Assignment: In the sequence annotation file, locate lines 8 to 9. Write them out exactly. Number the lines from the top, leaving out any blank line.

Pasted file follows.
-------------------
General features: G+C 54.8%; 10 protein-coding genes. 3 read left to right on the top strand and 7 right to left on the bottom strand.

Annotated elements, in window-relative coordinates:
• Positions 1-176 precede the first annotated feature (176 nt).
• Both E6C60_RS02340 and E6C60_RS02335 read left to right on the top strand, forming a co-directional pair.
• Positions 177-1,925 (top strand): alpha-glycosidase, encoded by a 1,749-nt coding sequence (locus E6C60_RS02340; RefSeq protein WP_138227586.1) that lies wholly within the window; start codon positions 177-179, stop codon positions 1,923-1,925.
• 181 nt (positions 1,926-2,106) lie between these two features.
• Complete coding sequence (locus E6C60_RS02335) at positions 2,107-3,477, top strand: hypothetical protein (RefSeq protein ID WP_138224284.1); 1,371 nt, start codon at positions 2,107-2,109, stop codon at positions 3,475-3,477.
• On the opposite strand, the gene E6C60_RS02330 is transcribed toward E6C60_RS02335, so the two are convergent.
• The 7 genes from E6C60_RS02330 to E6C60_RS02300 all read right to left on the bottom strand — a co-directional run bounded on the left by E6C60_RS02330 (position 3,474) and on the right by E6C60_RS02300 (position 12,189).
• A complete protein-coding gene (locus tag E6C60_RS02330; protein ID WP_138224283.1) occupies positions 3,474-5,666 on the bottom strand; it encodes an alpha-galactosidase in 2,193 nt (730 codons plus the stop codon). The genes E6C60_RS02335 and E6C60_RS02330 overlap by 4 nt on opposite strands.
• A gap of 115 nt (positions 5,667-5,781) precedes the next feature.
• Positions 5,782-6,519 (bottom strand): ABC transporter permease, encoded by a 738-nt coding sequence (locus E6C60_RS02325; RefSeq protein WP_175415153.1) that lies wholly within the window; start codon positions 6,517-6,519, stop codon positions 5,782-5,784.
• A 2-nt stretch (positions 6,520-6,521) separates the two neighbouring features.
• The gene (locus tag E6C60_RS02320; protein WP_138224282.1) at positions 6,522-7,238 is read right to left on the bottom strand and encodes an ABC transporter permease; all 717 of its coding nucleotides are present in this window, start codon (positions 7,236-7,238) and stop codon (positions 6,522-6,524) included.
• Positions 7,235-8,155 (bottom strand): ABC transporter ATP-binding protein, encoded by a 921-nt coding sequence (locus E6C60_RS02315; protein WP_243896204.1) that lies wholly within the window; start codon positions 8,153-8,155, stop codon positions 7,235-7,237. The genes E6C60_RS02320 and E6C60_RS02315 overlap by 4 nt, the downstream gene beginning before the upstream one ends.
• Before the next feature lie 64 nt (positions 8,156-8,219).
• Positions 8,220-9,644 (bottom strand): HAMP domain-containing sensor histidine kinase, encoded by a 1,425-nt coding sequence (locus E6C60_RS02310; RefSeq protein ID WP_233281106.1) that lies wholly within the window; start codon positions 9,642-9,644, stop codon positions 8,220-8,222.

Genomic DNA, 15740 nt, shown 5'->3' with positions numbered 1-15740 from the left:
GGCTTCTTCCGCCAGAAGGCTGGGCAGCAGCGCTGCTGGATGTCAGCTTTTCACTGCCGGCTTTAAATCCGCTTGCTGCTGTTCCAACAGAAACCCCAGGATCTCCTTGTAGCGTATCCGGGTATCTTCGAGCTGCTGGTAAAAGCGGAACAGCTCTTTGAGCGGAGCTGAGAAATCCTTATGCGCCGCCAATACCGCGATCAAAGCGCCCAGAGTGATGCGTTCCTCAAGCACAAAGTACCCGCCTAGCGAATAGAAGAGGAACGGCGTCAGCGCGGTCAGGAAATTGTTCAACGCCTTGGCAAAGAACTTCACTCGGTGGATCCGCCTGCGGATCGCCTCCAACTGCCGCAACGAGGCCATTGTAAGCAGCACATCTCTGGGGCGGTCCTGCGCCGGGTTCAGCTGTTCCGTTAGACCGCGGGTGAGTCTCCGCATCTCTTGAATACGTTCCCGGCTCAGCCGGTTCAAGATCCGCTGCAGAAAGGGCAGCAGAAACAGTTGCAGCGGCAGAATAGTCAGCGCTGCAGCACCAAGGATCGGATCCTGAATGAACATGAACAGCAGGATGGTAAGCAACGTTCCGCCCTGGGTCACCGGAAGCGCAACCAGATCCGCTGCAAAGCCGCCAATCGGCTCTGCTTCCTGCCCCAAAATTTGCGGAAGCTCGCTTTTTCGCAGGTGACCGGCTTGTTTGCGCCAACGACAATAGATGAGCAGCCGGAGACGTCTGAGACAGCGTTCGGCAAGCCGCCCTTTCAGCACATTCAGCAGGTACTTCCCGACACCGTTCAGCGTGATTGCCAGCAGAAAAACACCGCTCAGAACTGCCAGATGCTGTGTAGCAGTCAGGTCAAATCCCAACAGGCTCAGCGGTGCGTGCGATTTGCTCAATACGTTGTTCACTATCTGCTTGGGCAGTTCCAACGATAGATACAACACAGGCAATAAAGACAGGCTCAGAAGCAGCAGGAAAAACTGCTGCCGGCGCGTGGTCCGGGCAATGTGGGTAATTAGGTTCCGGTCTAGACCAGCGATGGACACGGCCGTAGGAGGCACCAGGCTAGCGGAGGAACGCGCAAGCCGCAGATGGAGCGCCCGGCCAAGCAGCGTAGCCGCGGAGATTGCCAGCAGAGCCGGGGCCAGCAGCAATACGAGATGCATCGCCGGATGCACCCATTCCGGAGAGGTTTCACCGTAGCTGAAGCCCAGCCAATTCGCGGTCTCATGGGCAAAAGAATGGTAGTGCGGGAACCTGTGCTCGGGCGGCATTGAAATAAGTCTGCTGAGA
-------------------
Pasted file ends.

• On the opposite strand, the gene E6C60_RS02330 is transcribed toward E6C60_RS02335, so the two are convergent.
• The 7 genes from E6C60_RS02330 to E6C60_RS02300 all read right to left on the bottom strand — a co-directional run bounded on the left by E6C60_RS02330 (position 3,474) and on the right by E6C60_RS02300 (position 12,189).